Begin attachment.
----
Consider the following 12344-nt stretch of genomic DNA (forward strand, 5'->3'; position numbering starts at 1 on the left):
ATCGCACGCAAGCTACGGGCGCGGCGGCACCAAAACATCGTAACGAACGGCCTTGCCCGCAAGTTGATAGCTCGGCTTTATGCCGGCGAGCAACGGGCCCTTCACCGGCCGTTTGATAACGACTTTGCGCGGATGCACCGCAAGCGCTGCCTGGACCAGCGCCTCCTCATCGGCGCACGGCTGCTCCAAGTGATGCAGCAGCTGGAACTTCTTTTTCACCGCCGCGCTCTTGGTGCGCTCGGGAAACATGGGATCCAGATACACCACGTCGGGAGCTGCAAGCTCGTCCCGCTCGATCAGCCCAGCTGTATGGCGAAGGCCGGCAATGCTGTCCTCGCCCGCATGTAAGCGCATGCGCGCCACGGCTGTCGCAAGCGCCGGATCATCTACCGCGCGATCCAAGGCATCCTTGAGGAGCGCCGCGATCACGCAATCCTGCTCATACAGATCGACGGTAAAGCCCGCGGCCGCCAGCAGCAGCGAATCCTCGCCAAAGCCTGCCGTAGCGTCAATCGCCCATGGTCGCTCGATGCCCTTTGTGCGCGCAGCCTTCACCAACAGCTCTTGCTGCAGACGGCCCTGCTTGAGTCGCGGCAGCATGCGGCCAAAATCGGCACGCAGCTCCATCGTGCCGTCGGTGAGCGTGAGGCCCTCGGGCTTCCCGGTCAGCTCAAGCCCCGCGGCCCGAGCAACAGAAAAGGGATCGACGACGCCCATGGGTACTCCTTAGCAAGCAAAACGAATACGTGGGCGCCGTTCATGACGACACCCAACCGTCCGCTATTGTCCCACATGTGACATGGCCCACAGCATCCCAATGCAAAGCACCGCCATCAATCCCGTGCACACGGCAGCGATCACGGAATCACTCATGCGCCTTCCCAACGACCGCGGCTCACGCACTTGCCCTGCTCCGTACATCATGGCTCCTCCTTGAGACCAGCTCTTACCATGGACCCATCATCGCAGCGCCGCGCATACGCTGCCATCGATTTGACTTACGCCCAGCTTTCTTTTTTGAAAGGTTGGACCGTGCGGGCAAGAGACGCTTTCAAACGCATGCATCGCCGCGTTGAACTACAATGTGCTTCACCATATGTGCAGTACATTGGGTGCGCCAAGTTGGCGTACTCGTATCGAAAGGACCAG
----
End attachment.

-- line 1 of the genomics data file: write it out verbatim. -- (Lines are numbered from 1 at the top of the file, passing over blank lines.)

Consider the following 12344-nt stretch of genomic DNA (forward strand, 5'->3'; position numbering starts at 1 on the left):